Q&A: The U.S. Department of Justice scrapped independent forensics panel, but the scientific questions ‘are not going away’

Arturo Casadevall has zero training in forensic science—the techniques used in law enforcement and the courtroom to link individuals to crimes. For most of his career, the microbiologist at Johns Hopkins University in Baltimore, Maryland, paid the discipline little attention, but he did notice the field-shaking 2009 report from the National Academy of Sciences (NAS), which found that many forensic techniques, from fingerprint comparisons to bloodstain pattern analysis, lacked a firm scientific footing. “I remember reading [NAS] about this and I said, ‘Oh my God, I thought fingerprints had been validated,’” he remembers.

He would soon play a direct role in the field’s reform, as one of a handful of basic researchers invited to serve alongside lawyers, judges, and forensic practitioners on a panel, created by the U.S. Department of Justice (DOJ), in partnership with the National Institute of Standards and Technology, to advise DOJ on how to respond to the NAS report’s concerns. Since its founding in 2013, the panel has published 43 documents and made 20 official recommendations to the attorney general, including a call for the universal accreditation of forensic practitioners and for the phasing out of the meaningless phrase “reasonable scientific certainty” that is common in courtrooms.

Last week, Casadevall and five other scientific members of the commission wrote a letter to Attorney General Jeff Sessions and acting National Institute of Standards and Technology Director Kent Rochford asking them to renew the group’s charter, set to run out 23 April. Instead, Sessions and DOJ announced on Monday that the charter would be allowed to expire, and he requested proposals for a new advisory committee or an office within DOJ that would advance forensic science—a move many fear will exclude mainstream scientific views from future policy decisions.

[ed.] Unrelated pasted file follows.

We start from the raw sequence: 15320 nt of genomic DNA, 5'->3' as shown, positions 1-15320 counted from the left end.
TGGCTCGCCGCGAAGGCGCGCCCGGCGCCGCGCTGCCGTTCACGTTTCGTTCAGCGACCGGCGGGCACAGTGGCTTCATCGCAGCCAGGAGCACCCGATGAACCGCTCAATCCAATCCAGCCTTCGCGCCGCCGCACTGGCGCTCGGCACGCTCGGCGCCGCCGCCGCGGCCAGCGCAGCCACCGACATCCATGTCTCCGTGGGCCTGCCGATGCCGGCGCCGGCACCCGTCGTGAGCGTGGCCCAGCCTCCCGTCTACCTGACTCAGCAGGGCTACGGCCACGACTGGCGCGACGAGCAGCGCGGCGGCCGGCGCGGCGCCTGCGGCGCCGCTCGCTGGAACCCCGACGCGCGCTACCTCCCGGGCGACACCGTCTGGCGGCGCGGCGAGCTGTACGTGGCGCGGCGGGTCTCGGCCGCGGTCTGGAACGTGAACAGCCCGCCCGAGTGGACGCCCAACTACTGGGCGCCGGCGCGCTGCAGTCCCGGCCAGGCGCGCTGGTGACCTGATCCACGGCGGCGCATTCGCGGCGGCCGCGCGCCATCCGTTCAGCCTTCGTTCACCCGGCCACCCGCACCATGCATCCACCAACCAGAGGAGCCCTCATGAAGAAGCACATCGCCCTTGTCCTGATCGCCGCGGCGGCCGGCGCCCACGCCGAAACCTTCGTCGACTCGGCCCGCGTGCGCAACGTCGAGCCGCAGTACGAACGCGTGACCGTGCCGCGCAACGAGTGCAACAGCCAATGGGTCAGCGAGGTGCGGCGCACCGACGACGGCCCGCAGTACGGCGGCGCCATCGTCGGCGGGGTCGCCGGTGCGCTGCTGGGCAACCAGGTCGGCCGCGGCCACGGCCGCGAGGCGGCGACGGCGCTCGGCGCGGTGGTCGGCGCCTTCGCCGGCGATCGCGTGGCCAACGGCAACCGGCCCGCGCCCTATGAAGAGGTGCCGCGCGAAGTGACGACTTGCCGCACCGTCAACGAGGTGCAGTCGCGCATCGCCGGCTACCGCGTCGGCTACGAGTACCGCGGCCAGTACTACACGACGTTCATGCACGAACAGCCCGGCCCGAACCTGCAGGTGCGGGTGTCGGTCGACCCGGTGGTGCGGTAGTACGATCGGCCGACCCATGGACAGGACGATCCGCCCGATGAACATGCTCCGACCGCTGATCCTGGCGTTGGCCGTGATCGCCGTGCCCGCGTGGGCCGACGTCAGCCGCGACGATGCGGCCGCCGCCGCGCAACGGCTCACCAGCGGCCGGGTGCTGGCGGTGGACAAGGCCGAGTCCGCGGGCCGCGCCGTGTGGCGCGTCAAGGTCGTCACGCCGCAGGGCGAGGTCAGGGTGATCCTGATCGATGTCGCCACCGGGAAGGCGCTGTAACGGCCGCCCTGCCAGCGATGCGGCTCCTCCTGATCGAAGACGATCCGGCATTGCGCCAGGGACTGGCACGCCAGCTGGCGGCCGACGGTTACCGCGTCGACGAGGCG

Casadevall spoke to ScienceInsider about the commission’s value, its limitations, and what he expects to be its legacy.

Q: What was the logic behind this panel?

A: If you think about it, the techniques that formed forensic science were created to try to do criminal investigations. … Their ancestry is out of the mainstream of science, in the sense that they were developed for the purpose of trying to help solve crimes, and consequently, many of these techniques never got validated. … The big innovation of the commission was that you had mainstream scientists sitting at the table with judges, prosecutors, and forensic [practitioners]. … We [scientists] were there because science has traditions and approaches that transcend disciplines. Even though our domains are very different, our approaches to inquiry, our approaches to error, are pretty similar.

The first five meetings of the commission, very little got done because we were trying even to learn to talk to one another. We come from completely different worlds. Law works as a dichotomy—you’re guilty or not guilty. In science, all knowledge is provisional. I assume that what we’re doing in my lab today is going to be overturned in the future.

Q: What do you see as the key products of the commission?

A: I think the document that was voted on in September [2016] stating that new techniques of forensic science need to be independently validated is a really important line in the sand. … Today, if you develop a new technique to characterize white powders, and you start a company, you can actually sell this to police departments without necessarily going through any [validation] mechanism … and then use it in court, in a situation in which the lawyers don’t know any of the science. So who is going to challenge any of this?